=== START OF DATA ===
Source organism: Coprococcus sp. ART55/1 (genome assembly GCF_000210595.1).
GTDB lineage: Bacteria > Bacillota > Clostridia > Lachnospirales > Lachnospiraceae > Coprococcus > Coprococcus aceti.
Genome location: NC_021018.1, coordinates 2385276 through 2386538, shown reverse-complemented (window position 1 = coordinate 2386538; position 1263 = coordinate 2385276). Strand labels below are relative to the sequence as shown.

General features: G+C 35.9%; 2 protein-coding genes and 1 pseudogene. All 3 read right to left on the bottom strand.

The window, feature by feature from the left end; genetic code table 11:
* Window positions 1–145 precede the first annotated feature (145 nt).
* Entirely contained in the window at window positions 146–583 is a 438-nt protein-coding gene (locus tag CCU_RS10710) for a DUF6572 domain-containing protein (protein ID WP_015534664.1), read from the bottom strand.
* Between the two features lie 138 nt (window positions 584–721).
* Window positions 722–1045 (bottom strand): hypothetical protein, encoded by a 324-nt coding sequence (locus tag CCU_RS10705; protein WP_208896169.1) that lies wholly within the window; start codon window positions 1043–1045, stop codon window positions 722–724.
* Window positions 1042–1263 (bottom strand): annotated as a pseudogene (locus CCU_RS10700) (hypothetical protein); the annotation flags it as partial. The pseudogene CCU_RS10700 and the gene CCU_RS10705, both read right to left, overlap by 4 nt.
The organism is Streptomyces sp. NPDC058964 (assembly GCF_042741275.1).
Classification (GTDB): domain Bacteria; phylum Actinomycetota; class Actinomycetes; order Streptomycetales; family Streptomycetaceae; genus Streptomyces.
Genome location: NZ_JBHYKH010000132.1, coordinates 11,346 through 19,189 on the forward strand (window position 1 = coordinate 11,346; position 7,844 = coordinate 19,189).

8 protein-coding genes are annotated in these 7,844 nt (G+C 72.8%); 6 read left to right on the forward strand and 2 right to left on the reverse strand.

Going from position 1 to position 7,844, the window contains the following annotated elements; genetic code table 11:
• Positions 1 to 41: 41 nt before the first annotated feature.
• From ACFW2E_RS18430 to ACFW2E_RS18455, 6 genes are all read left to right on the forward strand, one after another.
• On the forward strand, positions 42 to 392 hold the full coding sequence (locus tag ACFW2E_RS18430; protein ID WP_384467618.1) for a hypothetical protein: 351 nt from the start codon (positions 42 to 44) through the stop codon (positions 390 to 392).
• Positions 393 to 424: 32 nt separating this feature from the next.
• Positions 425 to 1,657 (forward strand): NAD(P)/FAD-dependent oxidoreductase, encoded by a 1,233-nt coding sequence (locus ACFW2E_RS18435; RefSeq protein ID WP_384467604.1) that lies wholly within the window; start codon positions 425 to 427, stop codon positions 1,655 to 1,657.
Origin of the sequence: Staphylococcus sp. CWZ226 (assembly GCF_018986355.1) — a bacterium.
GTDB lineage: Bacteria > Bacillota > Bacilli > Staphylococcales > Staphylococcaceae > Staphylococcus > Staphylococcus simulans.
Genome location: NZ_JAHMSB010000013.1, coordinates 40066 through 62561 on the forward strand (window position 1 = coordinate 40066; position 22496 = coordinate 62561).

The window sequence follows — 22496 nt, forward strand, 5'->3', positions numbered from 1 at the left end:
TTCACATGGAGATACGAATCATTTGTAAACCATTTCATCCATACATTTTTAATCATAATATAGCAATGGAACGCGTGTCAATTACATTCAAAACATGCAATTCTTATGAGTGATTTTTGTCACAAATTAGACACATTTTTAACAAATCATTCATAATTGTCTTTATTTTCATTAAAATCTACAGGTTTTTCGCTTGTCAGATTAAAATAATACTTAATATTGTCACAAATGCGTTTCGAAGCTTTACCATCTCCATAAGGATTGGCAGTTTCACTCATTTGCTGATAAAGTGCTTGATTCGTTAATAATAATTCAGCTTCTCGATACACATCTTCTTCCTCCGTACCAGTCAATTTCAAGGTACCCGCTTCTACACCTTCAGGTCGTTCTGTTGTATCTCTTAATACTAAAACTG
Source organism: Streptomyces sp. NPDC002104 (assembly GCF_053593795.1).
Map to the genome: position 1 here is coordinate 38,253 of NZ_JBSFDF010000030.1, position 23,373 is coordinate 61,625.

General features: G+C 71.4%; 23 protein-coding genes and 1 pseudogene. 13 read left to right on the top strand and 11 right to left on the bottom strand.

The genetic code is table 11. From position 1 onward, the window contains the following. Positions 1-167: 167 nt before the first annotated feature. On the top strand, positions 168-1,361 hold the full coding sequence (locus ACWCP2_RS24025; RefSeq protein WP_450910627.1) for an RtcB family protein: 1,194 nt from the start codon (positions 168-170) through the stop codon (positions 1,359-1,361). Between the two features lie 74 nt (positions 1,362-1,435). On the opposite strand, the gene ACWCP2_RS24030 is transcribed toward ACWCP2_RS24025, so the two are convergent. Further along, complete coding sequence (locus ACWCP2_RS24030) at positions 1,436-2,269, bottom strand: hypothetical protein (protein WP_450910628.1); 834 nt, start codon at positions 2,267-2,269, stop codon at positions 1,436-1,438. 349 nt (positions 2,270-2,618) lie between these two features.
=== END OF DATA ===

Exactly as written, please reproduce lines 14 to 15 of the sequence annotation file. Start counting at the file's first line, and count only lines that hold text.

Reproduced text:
8 protein-coding genes are annotated in these 7,844 nt (G+C 72.8%); 6 read left to right on the forward strand and 2 right to left on the reverse strand.

Going from position 1 to position 7,844, the window contains the following annotated elements; genetic code table 11: